When you enter Friedrichstadtpalast to go to re-publica you’re greeted by the sign to the right. Speakers, supporters, people on the guest list and press go the special desk. Everyone else – including bloggers – should join the regular queues to the right (which, incidentally, were very long on the first morning).

What is this? re-publica is a conference about the internet, about how the internet is changing politics and society. And yet journalists get special treatment. While it has been a breakthrough in the traditional EU institutions to get bloggers in, surely an internet conference should be a benchmark for equality in this regard?

Secondly, I’ve been struck by two speakers – Cyrus Farivar and Philipp Müller – who have used the stages at re-publica to give summaries of the books they have written – The Internet of Elsewhere and Machiavelli.net: Strategie für eine offene Welt (forthcoming) respectively. Especially with Farivar I was rather disappointed – 30 minutes on stage did not allow him to go into detail, while the broad statements he made could just as easily have been gained from Wikipedia. Yet in both of these cases it strikes me that the act of writing a book about something relating to the internet is, in these circles, considered grounds for respect.

All of this gets me thinking… should I write a book? Perhaps it’s a better plan than the flippant tweet about bicycle shops yesterday. I’m one of the few people working right across Europe in the area of using social media for political campaigns. Would there be a way to make a worthwhile publication, ideally with a little pay, out of that I wonder?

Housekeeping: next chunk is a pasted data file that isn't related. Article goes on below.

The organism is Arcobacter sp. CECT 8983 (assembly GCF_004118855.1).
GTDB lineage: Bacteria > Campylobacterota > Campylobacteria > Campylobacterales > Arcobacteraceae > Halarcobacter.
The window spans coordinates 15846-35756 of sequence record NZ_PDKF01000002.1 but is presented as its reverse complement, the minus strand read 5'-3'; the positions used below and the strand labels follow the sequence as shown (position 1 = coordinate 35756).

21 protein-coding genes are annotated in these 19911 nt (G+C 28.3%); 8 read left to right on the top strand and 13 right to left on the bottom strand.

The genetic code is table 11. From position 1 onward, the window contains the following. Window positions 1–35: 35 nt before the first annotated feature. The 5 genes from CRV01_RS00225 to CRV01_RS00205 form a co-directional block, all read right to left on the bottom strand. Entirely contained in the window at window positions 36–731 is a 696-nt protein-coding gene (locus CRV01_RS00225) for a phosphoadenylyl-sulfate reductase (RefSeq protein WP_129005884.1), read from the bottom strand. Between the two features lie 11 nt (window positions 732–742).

1. No problem 🙂

    I say this also from a similar experience – trying to explain a complex, multi-faceted campaign at re-publica 2009!

  2. Fair enough. I appreciate the feedback. This is the first kind of talk like this that I’ve done.

  3. There are two issues…

    1. Should re-publica have asked? Probably.
    2. What – in 40 minutes – are the key points to cover? All of them – a summary of the book – means the presentation is hard to digest. I can recall the countries you mentioned, but I do not recall any specific point from your presentation. So while it might not do justice to your book, you would need to highlight one key issue per country and relentlessly focus on that. It would not be a complete picture of what’s in your book, but it would make things more memorable for the audience listening.

  4. *shrugs*

    I don’t know what to tell you. I wrote a book. The organizers of re:publica asked me to come talk about it. So I did.

  5. Besides the irony of a “new media” conference used to promote “old media “and give “old media” people preferential treatment.

    Then isn’t it always quite boring listening to a presentation that is basically a sales pitch for the speaker’s book?

    I try to avoid events related to the release of a book. Unless there is a proper debate arranged so it won’t just be a sales pitch or I know I’ll never read the book.

    But main point is that a presentation should not duplicate a book, it should be able to work on its own. Therefore the correlation between number of pages and number of minutes is irrelevant!

  6. Cyrus – thanks for the comment! On time – fair enough. On presentation – it’s an impossible task really, to highlight the key points of something so complex, although I felt it was hard to know what we should learn from your presentation as a result…

  7. Hey, thanks for attending my talk. But I was on stage for 45+ min, I think.

    Sorry that I couldn’t go into that much detail. It’s hard to summarize a 100,000-word book in that short amount of time.

    But, you can read the intro to my book on my site:


  8. Think book writing will be easier and more profitable – also financially – than opening a bicycle shop in London. Though they might not be mutually exclusive 🙂

  9. A book about promotion of a cycle shop in London via social media… and then a presentation about it at #rp12. Easy!

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